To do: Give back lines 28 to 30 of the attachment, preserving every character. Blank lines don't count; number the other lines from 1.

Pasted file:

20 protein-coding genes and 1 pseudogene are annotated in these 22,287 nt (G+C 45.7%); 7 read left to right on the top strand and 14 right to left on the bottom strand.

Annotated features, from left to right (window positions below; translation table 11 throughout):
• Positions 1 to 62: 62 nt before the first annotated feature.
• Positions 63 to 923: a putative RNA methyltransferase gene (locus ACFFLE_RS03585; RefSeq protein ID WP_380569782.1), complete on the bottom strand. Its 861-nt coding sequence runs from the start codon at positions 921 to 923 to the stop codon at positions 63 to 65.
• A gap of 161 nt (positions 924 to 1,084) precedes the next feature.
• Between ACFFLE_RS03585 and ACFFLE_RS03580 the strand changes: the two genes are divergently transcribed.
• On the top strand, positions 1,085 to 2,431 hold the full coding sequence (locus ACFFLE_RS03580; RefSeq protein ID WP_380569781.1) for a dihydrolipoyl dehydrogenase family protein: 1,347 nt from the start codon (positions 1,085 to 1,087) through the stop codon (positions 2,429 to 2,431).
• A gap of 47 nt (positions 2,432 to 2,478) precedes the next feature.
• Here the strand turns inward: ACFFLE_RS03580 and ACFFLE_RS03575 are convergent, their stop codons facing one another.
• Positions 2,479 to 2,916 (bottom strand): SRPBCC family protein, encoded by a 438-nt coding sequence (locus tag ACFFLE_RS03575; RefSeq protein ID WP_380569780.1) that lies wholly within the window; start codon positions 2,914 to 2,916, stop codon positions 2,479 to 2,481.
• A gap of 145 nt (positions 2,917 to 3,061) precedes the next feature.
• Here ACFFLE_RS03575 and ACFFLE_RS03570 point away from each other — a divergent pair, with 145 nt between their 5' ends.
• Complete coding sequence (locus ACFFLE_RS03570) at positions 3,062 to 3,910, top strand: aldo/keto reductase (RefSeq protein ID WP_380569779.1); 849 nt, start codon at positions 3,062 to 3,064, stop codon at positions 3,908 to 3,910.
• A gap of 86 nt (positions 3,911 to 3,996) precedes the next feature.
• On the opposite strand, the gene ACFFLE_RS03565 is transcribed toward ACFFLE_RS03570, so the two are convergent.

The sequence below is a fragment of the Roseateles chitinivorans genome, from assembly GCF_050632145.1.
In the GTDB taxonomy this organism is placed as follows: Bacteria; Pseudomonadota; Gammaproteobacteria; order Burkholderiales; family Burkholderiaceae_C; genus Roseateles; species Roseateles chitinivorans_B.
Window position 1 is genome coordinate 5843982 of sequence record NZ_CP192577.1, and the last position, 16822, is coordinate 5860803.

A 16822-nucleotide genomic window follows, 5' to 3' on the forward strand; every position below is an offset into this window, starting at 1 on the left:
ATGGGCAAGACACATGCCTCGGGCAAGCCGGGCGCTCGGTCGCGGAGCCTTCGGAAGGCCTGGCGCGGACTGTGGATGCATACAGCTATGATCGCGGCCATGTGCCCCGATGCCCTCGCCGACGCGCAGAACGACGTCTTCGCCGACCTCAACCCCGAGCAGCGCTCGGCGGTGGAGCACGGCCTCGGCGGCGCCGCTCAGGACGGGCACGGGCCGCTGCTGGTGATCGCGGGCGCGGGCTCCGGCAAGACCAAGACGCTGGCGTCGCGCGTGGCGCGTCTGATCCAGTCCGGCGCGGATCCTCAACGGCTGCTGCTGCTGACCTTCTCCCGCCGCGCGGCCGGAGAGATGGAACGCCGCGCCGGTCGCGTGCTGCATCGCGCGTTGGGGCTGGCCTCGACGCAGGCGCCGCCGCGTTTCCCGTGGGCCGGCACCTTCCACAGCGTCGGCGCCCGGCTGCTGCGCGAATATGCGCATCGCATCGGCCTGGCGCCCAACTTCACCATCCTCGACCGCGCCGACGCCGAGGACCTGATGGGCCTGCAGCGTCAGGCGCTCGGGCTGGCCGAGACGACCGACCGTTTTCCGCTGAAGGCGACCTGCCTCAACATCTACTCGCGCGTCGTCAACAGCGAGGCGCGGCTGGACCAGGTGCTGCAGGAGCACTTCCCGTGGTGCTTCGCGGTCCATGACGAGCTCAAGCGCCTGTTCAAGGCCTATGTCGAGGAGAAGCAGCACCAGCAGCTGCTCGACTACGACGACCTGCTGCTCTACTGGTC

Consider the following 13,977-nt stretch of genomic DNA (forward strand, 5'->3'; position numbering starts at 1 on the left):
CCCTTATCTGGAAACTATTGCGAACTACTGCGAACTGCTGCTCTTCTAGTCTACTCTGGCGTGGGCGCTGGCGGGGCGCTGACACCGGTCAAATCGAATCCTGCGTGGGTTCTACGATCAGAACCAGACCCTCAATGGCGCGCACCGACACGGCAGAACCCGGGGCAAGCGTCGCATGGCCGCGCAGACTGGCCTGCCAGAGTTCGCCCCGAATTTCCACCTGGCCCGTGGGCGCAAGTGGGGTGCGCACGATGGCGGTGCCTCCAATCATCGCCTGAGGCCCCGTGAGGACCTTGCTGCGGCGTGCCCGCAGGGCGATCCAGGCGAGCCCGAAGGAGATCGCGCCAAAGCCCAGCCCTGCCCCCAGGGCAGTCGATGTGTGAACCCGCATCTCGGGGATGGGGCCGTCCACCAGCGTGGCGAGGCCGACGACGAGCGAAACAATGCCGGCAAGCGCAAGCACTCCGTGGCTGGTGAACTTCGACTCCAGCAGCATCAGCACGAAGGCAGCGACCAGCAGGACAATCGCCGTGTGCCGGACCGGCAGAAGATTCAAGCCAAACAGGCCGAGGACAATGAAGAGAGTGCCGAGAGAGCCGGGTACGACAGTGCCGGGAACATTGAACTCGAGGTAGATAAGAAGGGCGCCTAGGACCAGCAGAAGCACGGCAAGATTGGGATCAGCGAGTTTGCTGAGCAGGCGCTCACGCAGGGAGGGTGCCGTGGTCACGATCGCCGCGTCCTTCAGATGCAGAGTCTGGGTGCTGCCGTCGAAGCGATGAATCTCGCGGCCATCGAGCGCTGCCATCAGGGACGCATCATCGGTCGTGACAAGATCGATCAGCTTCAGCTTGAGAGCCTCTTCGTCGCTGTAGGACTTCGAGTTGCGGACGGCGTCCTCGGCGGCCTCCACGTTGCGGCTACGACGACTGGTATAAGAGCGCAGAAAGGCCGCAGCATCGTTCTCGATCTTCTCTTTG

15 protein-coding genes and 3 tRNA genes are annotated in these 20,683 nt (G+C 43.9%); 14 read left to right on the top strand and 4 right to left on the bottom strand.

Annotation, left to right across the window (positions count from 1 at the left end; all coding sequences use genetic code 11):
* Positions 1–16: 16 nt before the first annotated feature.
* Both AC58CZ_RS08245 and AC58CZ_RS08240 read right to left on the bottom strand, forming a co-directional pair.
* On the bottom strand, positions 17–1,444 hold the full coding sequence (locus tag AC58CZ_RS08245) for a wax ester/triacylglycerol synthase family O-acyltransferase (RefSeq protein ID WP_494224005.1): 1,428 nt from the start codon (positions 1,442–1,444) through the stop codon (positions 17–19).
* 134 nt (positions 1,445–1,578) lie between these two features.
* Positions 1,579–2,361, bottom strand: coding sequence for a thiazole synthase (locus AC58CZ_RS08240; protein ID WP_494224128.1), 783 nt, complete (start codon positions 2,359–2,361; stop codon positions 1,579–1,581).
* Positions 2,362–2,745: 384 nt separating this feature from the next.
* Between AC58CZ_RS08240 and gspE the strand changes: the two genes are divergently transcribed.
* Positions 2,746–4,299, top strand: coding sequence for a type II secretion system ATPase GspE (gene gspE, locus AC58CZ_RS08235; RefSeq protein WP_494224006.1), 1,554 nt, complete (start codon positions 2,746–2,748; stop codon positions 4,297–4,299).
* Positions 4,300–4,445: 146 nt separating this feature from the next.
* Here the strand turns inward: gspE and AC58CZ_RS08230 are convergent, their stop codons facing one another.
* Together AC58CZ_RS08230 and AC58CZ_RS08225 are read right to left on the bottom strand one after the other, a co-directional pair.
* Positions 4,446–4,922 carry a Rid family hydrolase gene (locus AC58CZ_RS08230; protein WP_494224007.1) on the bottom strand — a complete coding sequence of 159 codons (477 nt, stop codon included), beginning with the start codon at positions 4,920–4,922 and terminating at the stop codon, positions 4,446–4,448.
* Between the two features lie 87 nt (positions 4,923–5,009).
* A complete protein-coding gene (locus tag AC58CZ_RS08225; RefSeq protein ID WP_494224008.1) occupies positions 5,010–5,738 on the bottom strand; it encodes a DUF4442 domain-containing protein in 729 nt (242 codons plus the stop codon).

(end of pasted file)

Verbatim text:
* 134 nt (positions 1,445–1,578) lie between these two features.
* Positions 1,579–2,361, bottom strand: coding sequence for a thiazole synthase (locus AC58CZ_RS08240; protein ID WP_494224128.1), 783 nt, complete (start codon positions 2,359–2,361; stop codon positions 1,579–1,581).
* Positions 2,362–2,745: 384 nt separating this feature from the next.